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Clark Park: Eating Healthy and Affordable with Livengood Family Farm

Clark Park: Eating Healthy and Affordable with Livengood Family Farm
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Eating healthy, wholesome and local is no longer a privilege but a possibility for everyone in West Philadelphia, thanks to Livengood Family Farms.

Entering its 15th year of selling Lancaster, Pennsylvania-grown produce and vegetables, Livengood Family Farms has become one of Clark Park Farmers Market’s biggest vendors.

Dwain Livengood and his family are at the center of it all, being a fan favorite of West Philadelphia buyers. Livengood believes his products entered the farmer’s market scene at the perfect time.

“This is a unique market, a little bit unique in that it’s year round,” said Livengood. “In the early ’90s it was kind of unusual to find an outdoor market and we did several. This is one that we added along the way, and we have grown with the market and what we offer.”

It is no surprise West Philadelphia customers are thrilled by the growth of Livengood. A six-year customer of the Clark Park Farmers Market, Michael Bomze, continues to come back to the Livengood stand for the fresh food and to contribute to the local food movement.

“[Livengood] is kind of famous for their spinach,” said Bomze. “In the winter time it gets really sweet and it sells out pretty fast. Instead of buying [meat] at Whole Foods or Acme even, you know it’s nice to support a local company and farm like Livengood.”

Livengood credits its flavorful and fresh products to the lands of Lancaster.

“Lancaster County soil is amazing in that it gives flavor to vegetables not every farm can boast,” said Livengood. “We are humble recipients of that, but we are proud to offer that here.”

One of the most unique things about Clark Park Farmers Market is not necessarily its location, but their forms of payment, including food stamps, WIC checks and Senior FMNP vouchers. Food Trust, the organization that sponsors the farmers market program at Clark Park, has been a staple for the market for the last 20 years. For the past 10 years, Clark Park Farmers Market has been making it possible for everyone to afford fresh local products with the acceptance of food stamps.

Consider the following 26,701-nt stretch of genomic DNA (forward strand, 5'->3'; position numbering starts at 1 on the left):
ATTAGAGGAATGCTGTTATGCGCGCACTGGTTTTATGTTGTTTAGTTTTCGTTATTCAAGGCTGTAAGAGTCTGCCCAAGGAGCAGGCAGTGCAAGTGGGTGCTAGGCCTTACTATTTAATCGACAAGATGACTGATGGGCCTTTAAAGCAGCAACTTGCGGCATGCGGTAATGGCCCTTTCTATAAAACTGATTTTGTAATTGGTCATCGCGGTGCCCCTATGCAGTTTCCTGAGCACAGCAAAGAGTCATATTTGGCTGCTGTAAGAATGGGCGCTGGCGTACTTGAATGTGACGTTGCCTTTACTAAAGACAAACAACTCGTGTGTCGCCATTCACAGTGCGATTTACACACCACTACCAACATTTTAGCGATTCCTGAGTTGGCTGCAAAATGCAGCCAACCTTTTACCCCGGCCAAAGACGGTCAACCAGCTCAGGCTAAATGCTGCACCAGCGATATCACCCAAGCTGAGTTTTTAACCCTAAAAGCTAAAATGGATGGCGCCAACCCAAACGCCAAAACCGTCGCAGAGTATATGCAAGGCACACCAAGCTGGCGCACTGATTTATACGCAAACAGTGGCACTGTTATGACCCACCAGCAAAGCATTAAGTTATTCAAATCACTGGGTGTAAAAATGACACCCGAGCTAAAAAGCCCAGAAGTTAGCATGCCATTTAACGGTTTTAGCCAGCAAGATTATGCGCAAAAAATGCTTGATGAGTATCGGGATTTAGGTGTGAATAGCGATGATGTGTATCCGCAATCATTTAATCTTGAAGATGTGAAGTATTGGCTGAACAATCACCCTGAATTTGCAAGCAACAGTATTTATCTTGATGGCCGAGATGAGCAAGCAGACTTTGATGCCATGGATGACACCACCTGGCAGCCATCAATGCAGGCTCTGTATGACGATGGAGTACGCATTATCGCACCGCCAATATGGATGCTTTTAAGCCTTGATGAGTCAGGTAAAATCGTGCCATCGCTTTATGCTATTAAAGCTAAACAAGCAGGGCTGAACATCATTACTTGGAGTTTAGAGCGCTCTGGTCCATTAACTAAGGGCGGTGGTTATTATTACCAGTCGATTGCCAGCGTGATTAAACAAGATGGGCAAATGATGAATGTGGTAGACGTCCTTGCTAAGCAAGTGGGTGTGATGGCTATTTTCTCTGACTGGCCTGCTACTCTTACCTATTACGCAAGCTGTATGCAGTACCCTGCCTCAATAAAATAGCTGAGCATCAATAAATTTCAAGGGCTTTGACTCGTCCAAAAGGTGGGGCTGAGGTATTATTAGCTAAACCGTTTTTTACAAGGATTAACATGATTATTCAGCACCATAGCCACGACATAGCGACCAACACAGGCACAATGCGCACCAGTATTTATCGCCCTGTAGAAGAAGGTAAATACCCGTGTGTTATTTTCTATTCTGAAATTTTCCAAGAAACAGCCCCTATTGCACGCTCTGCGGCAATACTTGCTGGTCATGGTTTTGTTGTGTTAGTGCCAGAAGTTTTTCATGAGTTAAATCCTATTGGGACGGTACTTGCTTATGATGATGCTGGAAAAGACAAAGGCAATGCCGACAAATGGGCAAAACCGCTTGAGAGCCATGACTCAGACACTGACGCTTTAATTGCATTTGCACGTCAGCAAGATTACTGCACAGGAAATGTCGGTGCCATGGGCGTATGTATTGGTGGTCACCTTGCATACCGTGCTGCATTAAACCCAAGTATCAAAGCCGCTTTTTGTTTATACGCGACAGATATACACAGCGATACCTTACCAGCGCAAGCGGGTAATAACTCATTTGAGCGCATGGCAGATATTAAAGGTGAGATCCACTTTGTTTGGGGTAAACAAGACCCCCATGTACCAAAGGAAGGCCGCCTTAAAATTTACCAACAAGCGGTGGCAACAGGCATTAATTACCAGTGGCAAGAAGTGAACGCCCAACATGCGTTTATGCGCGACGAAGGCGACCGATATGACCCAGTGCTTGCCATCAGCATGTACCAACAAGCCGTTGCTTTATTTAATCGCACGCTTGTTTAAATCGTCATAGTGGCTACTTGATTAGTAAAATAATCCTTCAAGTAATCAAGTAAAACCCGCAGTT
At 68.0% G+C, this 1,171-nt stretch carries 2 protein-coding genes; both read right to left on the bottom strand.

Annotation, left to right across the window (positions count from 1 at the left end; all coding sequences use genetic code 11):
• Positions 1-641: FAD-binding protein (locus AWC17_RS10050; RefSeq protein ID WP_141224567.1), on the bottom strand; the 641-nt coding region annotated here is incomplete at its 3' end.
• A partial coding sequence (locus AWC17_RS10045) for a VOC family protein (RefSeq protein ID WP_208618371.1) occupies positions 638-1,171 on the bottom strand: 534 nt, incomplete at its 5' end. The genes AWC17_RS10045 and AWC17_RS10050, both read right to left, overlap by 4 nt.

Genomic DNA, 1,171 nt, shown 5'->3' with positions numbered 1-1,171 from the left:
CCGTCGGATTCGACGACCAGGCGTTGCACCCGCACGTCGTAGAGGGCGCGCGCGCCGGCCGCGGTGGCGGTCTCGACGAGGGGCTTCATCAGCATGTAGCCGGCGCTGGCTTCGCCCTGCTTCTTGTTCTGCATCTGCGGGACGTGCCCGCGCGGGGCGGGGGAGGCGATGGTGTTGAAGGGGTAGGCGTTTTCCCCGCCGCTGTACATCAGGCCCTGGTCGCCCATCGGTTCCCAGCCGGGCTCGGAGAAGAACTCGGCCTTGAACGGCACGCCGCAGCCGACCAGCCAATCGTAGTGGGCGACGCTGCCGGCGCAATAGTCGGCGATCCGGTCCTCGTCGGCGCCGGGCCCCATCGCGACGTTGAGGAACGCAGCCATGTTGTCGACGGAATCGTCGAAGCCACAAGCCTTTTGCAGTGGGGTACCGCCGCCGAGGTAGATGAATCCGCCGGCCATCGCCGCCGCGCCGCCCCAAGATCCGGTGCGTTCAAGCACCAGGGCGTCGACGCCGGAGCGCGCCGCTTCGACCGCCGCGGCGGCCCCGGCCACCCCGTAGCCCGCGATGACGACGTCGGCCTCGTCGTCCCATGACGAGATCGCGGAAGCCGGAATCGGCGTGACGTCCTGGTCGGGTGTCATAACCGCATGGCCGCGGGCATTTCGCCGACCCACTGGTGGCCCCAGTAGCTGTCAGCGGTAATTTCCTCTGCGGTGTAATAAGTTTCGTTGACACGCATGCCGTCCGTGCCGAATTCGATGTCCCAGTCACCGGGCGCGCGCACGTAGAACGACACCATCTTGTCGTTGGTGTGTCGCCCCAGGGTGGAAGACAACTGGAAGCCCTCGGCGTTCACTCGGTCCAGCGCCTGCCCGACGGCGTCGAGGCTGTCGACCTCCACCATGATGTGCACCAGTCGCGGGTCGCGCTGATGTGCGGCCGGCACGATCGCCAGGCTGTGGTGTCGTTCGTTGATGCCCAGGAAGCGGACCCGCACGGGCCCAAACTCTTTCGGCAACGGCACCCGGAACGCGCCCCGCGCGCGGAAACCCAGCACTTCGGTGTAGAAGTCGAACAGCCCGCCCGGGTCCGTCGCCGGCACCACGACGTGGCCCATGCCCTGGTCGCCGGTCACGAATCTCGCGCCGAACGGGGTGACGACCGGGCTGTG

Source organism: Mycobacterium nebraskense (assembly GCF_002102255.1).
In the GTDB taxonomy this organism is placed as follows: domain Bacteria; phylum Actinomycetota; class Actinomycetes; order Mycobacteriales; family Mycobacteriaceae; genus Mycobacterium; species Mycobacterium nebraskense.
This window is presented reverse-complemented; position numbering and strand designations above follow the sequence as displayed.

Vendors like Livengood couldn’t be more supportive.

“Food stamps, plastic, it has all been a growing curve for a direct marketer,” said Livengood. “The Food Trust here has been very helpful in establishing a central point for food stamp sales and it has worked so well for a lot of people. Sales have definitely seen an increase over the last couple of years”

Shortly after the acceptance of food stamps at the market, Food Trust introduced the Philly Food Bucks program. The incentive program offers an additional two dollars to spend on fruits and vegetables for every five dollars spent with food stamps, allowing people to stretch their budget by an additional 40 percent. Lisa Kelly, the program associate for Food Trust,  loves that food stamps not only benefit customers, but the market as well.

“It encourages people to try new things,” said Kelly. “It is a great way to support all of the farmers. All of that money goes right back to the farmers. It is a great way to help their businesses, while helping people stretch their dollar on local fresh food.”

Sarah Warrner, a newcomer to the market, recounted the first time she saw someone use food stamps at the Livengood stand.

“When they told me they allowed people to pay with food stamps, I was shocked and really pleasantly surprised,” said Warren. “It is really impressive to see a vendor accept so many forms of payment. It’s awesome to know someone doesn’t have to be more well-off or upper-middle class to afford local, fresh food.”

Location is key for any successful business and Livengood is grateful for finding this market location to sell at in West Philadelphia.

“We are 70 miles away from this market location and that makes it incredibly convenient for both the farmer and the customer to stop in and to share both what we offer and the best of the freshest in season,” said Livengood.

— Text, images and video by Erin Patterson and Kate Reilly.

 

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